Since the 2008/2009 global financial crisis, the biggest banks, often termed “too big to fail”, have taken steps to shore up capital buffers. Some have raised additional capital to almost 3x the pre-crisis level and as a result, are in a healthier position to withstand any major shocks to the financial system. Further to this, regulators across the world have ensured that banks create recovery and resolution plans in the event of a possible crisis, which further supports the current resilience of the banks. Also, the progress that has been made by banks is shown in the perception of performance across the industry as expectations of growth continue to mount.
As banks have continued to grow in size through strategic M& As as well as the adoption of new banking models, the industry has continued to expand. In terms of assets, the top 11 banks had a total asset base which grew at a CAGR of 5.2% to settle at US$31.1tn, up from US$21.8tn in 2010. As at 2010, the US banks – Fannie Mae (14.8%), Freddie Mac (10.4%), Barclays (10.4%) and JPMorgan (9.7%) – cumulatively made up 45.2% of industry total assets – the most from any country. However, by 2017, the Chinese banks took over, accounting for the larger proportion (43.8%).
Given the different developments in the global financial markets, regulators across the banking industry have adopted various models to limit risk as well as ensure that the interests of customers are protected. As such, one of the most prominent banking models adopted by operators is the Universal Banking Model which has been faced with arguments over time.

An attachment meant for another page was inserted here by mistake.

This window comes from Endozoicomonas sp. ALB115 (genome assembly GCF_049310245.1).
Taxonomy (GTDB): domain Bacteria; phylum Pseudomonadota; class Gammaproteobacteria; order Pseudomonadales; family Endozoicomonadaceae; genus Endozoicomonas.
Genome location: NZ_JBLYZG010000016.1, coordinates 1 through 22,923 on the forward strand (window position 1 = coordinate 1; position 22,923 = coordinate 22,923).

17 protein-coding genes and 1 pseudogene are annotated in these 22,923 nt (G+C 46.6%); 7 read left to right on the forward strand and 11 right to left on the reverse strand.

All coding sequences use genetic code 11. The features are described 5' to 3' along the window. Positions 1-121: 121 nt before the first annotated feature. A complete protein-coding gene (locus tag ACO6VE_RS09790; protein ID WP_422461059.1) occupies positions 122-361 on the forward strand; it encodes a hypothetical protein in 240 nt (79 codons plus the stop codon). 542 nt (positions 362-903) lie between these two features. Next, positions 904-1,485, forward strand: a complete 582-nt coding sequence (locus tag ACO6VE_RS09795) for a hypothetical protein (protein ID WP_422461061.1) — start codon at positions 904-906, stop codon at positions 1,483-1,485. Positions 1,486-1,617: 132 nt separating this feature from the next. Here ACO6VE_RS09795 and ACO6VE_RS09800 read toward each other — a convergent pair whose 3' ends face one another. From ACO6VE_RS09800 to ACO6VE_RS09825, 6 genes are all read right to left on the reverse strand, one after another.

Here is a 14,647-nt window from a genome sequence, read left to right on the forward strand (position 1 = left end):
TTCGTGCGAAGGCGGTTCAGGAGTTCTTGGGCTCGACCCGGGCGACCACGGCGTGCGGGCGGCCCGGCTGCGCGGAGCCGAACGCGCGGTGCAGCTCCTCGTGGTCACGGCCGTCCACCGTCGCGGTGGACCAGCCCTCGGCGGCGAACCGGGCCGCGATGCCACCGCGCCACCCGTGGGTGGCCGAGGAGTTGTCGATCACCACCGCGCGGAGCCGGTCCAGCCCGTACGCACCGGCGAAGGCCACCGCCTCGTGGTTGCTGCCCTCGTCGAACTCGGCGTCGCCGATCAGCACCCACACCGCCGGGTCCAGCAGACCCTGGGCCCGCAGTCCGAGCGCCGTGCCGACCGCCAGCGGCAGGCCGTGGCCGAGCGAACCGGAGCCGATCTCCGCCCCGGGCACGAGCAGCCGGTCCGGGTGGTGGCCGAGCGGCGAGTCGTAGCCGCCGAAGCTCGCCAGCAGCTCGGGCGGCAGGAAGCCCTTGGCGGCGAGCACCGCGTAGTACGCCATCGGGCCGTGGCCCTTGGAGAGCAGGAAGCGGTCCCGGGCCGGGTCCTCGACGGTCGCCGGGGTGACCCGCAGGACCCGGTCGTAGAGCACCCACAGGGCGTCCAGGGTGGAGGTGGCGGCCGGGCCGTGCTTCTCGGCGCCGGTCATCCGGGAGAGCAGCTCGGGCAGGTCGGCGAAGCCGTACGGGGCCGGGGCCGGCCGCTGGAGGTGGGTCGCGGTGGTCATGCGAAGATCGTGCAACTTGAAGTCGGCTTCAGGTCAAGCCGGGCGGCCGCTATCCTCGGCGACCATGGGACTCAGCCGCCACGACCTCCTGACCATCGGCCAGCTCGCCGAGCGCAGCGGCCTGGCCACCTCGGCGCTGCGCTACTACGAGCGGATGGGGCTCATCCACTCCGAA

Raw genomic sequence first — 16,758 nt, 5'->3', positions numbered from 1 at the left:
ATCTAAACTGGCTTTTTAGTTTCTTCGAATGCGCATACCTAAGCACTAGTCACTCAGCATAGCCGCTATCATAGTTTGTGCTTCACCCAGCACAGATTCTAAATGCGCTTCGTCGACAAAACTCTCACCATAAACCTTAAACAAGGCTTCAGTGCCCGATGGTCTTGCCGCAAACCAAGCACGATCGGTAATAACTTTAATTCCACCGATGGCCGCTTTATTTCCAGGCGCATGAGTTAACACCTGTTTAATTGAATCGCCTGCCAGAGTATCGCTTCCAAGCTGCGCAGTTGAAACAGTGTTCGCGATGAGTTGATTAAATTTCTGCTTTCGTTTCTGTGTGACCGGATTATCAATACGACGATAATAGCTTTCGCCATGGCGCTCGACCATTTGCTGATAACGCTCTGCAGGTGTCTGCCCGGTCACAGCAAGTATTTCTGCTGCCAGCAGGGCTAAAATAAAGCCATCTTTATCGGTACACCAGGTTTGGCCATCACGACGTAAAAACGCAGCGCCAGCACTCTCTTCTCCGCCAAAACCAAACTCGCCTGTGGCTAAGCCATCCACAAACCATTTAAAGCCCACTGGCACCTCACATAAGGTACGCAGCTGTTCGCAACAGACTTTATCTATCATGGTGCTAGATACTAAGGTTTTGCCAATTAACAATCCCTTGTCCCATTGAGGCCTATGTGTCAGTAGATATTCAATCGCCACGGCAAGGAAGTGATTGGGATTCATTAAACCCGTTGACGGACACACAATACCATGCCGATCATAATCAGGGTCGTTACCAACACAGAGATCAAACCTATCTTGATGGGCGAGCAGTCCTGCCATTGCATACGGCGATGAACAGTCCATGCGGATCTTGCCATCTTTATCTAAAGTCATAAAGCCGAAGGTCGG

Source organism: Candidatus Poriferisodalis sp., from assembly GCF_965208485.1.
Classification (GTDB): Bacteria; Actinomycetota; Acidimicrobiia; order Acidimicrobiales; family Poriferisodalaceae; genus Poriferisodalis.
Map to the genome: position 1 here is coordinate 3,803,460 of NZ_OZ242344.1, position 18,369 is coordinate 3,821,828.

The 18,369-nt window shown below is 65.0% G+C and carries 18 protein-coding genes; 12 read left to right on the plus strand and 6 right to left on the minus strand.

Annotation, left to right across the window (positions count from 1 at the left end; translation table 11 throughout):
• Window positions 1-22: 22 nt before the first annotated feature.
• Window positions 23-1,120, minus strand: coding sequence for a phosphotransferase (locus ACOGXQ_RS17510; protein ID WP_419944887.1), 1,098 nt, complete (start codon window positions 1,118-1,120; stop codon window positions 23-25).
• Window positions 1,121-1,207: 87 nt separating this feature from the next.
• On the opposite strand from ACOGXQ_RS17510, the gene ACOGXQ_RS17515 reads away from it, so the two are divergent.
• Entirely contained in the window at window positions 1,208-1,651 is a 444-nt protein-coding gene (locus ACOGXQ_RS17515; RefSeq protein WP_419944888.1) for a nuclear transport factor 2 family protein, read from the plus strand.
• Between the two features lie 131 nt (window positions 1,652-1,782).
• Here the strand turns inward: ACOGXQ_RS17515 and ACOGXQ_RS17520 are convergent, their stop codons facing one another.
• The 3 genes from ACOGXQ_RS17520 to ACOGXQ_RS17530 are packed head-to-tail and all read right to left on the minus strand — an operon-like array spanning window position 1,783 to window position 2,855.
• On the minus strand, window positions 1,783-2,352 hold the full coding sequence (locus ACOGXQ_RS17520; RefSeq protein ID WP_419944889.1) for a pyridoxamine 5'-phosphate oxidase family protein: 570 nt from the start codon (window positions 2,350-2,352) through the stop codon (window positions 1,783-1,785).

On the domestic front, the performance of the banking industry is largely determined by the conditions in the broader economy, analysis of the general business environment in Nigeria becomes pertinent. Following a slump in global oil prices which spanned from H2:2014 to Q1:2017, the Nigerian economy, which is largely dependent on oil revenue, slid into recession for the first time in 25 years. However, over the past three years, the resilience of the banking industry has been largely reflected in the fact that despite the weaker economic performance, the banks were able to sustain positive earnings growth notwithstanding cost pressures which weighed on profitability.
The banking industry is classified under the Finance and Insurance segment of the services sector of Nigeria’s GDP. As global economies were recovering from the financial market crisis of 2008/2009, the Nigerian Financial Institutions subsector remained on the downtrend, falling 31.5% between 2010 and 2011 – from N1.6tn to N1.1tn, before recording growth in 2012 (+29.4%), 2013 (+8.9%), 2014 (+8.3%) and 2015 (+7.4%). Likewise, the contribution of the sector to GDP fell sharply from 3.0% in 2010 to 2.0% in 2011 before improving to 2.6% by 2017. Over the 8 years, the average contribution of the sector to GDP settled at 2.5%.
The Central Bank of Nigeria remains the apex financial regulator of operations across the financial system. The banking industry has continued to evolve, especially with the global integration across the financial services sector as well as technological advancements which have spurred the creation of innovative products. Furthermore, the continued drive towards increasing financial inclusion has also contributed positively to the growth of the sector over the years. This report discussed the Nigerian Banking space under the following categories: Commercial, Microfinance, Merchant, Mortgage and Specialised banking.
The broad outlook on the Nigerian Banking industry, across various segments, remains largely positive based on the rising population. This has necessitated a focus on the retail market and the adoption of technology to boost financial inclusion. Consequently, the report highlighted several factors which we believe will shape the performance of the industry going forward.
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